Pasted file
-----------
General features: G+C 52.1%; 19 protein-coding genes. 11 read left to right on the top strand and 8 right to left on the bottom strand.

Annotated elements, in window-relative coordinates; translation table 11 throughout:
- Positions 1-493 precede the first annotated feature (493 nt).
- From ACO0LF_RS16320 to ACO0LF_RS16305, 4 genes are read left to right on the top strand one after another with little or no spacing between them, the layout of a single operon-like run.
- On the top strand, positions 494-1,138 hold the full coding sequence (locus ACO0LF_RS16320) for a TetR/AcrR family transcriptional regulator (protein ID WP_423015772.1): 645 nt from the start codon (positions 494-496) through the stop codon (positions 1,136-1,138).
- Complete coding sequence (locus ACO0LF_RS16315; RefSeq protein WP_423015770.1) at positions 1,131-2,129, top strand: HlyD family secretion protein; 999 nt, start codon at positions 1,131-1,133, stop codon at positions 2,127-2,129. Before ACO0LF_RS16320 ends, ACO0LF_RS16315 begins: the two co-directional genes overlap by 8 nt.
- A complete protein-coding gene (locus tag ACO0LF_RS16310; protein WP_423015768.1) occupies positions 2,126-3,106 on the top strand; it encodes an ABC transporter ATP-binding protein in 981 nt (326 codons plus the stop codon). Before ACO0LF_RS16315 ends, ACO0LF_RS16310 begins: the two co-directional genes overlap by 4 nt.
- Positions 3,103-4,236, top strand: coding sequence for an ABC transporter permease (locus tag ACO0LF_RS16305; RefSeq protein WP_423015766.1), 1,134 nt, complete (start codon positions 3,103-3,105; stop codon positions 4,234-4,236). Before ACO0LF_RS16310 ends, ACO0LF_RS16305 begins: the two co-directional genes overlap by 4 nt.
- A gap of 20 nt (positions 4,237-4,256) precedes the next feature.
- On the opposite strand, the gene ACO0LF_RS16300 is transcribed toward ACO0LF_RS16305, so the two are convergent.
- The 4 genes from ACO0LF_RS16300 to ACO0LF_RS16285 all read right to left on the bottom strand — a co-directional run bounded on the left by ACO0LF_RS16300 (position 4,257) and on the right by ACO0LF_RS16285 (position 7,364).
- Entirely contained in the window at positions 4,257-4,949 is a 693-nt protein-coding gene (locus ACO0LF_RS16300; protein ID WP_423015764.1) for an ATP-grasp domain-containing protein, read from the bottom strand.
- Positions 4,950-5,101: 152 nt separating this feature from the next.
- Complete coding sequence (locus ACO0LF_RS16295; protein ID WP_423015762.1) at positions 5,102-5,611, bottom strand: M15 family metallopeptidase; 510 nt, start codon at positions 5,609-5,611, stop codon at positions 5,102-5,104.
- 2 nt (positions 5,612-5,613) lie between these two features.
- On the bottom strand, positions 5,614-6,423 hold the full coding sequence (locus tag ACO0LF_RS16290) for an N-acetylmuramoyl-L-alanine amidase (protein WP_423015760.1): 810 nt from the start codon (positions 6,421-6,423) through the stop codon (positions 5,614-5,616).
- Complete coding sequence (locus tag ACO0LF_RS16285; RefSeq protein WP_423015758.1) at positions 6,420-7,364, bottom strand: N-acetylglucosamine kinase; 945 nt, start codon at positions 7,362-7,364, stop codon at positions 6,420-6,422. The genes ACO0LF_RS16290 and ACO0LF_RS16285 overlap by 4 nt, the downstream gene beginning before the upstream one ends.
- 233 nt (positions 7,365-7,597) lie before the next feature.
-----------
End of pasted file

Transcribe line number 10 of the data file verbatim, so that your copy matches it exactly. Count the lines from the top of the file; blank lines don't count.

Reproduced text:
- On the opposite strand, the gene ACO0LF_RS16300 is transcribed toward ACO0LF_RS16305, so the two are convergent.